According to several studies, 89 percent or more of expectant mothers who learned their children would have Down syndrome chose to terminate the pregnancies.
The Levys were the parents of two young boys when in November 2006 they were surprised to learn Deborah Levy was pregnant again. Because she was 34, she and her husband were concerned about the possibility of genetic disorders. Experts testified that about 1 in 250 women that age give birth to a baby with Down syndrome. A first-trimester screening estimated Deborah Levy's chances were even higher: 1 in 130.
Roughly 13 weeks into her pregnancy, Deborah Levy went to Legacy's Center for Maternal-Fetal Medicine in North Portland, where Dr. Thomas Jenkins performed a prenatal test called chorionic villus sampling, or CVS for short. A Legacy lab tested a small amount of tissue that the doctor had removed from Levy's womb. The results showed the Levy's daughter had a normal chromosomal profile.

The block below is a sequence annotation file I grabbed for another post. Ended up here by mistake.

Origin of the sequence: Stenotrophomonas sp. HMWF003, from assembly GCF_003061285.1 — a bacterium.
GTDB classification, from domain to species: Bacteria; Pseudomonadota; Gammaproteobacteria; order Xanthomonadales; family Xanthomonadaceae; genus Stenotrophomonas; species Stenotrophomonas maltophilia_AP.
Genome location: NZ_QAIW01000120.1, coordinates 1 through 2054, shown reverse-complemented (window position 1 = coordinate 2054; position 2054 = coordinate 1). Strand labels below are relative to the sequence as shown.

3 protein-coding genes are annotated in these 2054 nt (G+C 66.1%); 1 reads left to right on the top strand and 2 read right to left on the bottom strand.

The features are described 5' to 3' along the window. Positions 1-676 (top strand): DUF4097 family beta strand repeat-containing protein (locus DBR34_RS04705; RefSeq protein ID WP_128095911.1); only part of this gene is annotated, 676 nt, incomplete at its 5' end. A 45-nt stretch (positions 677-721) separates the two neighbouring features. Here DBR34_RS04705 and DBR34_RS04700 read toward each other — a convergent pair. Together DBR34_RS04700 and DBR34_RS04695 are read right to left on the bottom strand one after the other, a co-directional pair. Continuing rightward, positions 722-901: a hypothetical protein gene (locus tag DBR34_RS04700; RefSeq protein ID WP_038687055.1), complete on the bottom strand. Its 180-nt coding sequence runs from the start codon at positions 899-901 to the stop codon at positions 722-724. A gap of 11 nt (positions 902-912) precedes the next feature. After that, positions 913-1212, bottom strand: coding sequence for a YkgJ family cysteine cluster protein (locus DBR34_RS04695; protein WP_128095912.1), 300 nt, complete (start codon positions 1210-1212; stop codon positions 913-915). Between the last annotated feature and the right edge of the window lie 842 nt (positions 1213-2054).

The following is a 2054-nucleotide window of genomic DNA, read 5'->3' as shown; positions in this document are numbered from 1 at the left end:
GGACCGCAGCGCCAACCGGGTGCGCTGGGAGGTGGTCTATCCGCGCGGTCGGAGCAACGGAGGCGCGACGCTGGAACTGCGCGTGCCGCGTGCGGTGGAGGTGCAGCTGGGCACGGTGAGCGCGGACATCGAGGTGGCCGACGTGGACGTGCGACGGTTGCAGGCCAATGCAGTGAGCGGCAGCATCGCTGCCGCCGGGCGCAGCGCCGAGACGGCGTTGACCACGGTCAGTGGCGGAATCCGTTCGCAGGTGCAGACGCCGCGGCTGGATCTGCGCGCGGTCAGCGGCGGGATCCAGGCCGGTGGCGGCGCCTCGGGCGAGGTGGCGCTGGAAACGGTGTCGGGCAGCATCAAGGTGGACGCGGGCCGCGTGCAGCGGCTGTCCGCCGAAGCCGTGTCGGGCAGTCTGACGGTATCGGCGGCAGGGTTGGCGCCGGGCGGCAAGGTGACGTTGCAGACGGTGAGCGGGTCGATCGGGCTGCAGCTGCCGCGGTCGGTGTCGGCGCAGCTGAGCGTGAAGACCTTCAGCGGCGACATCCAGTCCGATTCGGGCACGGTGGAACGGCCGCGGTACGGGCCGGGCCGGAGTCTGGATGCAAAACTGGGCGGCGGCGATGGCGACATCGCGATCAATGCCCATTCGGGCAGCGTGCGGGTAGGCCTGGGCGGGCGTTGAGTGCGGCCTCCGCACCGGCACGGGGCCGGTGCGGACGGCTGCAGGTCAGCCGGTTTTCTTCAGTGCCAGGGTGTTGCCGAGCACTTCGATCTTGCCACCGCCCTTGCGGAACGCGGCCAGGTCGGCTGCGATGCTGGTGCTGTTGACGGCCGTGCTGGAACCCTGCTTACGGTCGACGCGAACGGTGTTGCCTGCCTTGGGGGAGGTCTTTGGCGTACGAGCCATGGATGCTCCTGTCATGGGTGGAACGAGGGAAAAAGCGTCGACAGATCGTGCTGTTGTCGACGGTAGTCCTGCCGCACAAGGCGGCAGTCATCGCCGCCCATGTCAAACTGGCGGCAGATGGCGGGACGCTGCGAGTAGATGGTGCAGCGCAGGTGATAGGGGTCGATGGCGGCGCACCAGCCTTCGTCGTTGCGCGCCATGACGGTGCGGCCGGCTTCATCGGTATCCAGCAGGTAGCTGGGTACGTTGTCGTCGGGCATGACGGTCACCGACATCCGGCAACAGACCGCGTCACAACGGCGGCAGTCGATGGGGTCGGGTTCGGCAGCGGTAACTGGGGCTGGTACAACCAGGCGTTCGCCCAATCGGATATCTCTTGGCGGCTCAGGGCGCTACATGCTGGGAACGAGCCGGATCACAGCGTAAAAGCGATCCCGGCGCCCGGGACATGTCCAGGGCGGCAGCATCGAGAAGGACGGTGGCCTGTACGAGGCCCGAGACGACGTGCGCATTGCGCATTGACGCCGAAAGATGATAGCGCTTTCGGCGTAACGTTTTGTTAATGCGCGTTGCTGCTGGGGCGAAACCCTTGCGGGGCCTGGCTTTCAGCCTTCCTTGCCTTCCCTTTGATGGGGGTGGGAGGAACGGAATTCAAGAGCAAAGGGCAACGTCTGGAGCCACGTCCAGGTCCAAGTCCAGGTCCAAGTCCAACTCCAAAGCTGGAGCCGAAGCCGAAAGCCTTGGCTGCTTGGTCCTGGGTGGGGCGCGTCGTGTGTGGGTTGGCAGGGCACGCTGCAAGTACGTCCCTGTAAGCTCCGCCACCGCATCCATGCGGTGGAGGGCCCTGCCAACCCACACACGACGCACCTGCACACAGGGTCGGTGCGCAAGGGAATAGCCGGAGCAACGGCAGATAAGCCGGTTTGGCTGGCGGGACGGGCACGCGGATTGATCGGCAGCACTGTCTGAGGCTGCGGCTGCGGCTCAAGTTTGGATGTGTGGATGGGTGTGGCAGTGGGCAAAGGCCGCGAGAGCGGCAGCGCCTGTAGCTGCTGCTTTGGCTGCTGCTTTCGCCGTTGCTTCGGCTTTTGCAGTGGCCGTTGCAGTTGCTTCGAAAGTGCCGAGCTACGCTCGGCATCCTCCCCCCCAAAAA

Although in the following weeks two ultrasounds showed abnormalities that sometimes indicate Down syndrome, the Levys testified they were assured that their daughter would not have the chromosomal abnormality. Legacy staff did not advise them to get an amniocentesis, which is another prenatal test that detects Down syndrome.
Within a week of their daughter's birth, they were devastated to find out that the girl, Kalanit, did indeed have Down syndrome.
The Levys contended that Dr. Thomas Jenkins removed maternal tissue -- not fetal tissue -- during the CVS procedure. The suit alleged that Jenkins and lab workers didn't recognize that the tissue was from the mother.